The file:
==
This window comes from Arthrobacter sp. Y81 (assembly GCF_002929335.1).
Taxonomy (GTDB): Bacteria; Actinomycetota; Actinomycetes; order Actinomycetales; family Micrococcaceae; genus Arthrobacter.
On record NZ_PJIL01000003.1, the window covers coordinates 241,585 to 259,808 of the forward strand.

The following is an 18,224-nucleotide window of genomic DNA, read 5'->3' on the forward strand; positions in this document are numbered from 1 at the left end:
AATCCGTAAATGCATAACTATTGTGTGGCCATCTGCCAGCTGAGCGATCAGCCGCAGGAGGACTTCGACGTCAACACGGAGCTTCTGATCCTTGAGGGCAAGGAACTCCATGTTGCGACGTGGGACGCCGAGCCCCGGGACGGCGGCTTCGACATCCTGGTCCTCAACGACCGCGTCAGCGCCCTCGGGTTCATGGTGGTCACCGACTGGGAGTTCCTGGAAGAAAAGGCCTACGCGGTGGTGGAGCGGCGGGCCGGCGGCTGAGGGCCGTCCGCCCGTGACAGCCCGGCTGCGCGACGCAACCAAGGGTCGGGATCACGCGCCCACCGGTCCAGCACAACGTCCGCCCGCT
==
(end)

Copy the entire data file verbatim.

This window comes from Arthrobacter sp. Y81 (assembly GCF_002929335.1).
Taxonomy (GTDB): Bacteria; Actinomycetota; Actinomycetes; order Actinomycetales; family Micrococcaceae; genus Arthrobacter.
On record NZ_PJIL01000003.1, the window covers coordinates 241,585 to 259,808 of the forward strand.

The following is an 18,224-nucleotide window of genomic DNA, read 5'->3' on the forward strand; positions in this document are numbered from 1 at the left end:
AATCCGTAAATGCATAACTATTGTGTGGCCATCTGCCAGCTGAGCGATCAGCCGCAGGAGGACTTCGACGTCAACACGGAGCTTCTGATCCTTGAGGGCAAGGAACTCCATGTTGCGACGTGGGACGCCGAGCCCCGGGACGGCGGCTTCGACATCCTGGTCCTCAACGACCGCGTCAGCGCCCTCGGGTTCATGGTGGTCACCGACTGGGAGTTCCTGGAAGAAAAGGCCTACGCGGTGGTGGAGCGGCGGGCCGGCGGCTGAGGGCCGTCCGCCCGTGACAGCCCGGCTGCGCGACGCAACCAAGGGTCGGGATCACGCGCCCACCGGTCCAGCACAACGTCCGCCCGCT